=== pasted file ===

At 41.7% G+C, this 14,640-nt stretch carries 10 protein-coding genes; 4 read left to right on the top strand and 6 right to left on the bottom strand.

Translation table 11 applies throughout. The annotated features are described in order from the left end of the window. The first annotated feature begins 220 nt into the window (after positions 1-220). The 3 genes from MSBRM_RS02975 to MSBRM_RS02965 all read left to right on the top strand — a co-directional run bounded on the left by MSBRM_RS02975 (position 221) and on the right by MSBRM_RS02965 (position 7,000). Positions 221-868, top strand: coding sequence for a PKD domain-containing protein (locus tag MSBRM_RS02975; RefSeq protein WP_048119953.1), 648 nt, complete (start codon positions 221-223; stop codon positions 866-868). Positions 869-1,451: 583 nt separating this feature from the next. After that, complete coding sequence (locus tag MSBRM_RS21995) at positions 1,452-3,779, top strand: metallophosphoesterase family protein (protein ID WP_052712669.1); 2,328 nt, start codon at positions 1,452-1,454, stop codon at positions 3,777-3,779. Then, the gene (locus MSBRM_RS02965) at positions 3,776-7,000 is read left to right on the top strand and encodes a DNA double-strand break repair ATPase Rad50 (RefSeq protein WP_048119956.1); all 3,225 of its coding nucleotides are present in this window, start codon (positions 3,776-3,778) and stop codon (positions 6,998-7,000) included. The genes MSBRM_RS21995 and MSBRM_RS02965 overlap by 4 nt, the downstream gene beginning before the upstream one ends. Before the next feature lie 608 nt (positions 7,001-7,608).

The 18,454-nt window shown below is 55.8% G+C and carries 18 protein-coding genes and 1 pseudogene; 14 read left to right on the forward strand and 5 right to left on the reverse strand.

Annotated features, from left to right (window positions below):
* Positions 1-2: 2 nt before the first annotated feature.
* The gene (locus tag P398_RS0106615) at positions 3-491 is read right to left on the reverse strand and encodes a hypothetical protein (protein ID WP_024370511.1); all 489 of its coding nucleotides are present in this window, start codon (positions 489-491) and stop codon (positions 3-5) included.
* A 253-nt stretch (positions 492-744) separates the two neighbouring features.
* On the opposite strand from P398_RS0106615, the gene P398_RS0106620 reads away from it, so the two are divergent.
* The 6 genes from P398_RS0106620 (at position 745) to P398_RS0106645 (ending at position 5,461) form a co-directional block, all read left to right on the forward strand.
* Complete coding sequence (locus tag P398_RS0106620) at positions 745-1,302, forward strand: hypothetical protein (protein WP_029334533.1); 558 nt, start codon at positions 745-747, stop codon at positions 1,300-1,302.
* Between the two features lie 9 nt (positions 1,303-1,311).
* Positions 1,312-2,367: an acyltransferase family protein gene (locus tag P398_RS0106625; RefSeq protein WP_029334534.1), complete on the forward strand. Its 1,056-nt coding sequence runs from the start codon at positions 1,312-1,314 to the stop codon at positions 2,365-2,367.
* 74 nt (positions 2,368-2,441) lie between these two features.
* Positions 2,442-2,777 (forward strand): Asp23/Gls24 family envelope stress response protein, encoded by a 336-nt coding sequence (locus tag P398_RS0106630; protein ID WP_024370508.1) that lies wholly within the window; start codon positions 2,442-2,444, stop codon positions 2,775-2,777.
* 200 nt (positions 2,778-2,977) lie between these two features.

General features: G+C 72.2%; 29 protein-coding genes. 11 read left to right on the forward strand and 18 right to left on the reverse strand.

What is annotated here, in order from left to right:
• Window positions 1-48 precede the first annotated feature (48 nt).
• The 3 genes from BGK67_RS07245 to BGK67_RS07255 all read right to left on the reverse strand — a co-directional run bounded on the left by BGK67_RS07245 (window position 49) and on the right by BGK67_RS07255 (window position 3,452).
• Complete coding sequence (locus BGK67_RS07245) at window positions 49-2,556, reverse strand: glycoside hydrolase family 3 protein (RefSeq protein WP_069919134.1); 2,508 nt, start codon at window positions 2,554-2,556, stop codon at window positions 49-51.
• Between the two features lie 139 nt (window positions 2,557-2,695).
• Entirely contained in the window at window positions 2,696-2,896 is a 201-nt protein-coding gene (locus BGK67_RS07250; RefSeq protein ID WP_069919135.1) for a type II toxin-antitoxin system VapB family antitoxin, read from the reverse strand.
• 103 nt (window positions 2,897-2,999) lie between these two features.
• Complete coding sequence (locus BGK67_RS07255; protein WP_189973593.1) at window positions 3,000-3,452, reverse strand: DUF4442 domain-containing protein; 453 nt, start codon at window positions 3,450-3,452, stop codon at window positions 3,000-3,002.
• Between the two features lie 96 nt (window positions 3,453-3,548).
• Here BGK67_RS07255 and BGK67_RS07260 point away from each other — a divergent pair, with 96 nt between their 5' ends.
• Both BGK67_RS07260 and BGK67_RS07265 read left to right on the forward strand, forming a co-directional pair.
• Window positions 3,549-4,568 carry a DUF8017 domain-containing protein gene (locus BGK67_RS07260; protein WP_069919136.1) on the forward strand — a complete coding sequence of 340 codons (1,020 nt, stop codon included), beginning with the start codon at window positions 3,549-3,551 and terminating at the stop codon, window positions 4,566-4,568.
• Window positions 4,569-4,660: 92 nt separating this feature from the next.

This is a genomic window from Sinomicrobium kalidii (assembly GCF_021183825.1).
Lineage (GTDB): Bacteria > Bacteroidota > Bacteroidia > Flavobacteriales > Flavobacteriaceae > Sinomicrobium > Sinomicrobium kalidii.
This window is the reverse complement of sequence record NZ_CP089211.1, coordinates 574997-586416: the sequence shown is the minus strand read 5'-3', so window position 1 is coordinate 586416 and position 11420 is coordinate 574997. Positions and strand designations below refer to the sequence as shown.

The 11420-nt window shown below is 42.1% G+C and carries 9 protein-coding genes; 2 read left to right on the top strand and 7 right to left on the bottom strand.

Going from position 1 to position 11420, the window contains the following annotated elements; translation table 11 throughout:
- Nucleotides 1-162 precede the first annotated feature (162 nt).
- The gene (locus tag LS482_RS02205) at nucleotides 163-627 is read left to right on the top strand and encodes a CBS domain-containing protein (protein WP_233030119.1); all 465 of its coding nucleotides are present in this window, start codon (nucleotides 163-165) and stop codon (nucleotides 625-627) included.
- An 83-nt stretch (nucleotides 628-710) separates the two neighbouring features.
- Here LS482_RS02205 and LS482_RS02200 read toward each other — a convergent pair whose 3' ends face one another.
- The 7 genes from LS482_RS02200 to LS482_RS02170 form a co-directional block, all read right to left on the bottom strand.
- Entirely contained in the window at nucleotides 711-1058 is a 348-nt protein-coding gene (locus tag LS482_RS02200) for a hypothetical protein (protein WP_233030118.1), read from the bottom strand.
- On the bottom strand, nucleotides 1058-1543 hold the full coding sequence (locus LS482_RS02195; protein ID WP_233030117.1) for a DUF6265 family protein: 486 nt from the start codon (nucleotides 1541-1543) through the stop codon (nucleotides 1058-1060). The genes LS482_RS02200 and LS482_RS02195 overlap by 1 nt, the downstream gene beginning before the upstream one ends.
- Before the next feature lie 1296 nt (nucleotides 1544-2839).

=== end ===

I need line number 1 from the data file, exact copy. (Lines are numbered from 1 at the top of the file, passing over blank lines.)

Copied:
At 41.7% G+C, this 14,640-nt stretch carries 10 protein-coding genes; 4 read left to right on the top strand and 6 right to left on the bottom strand.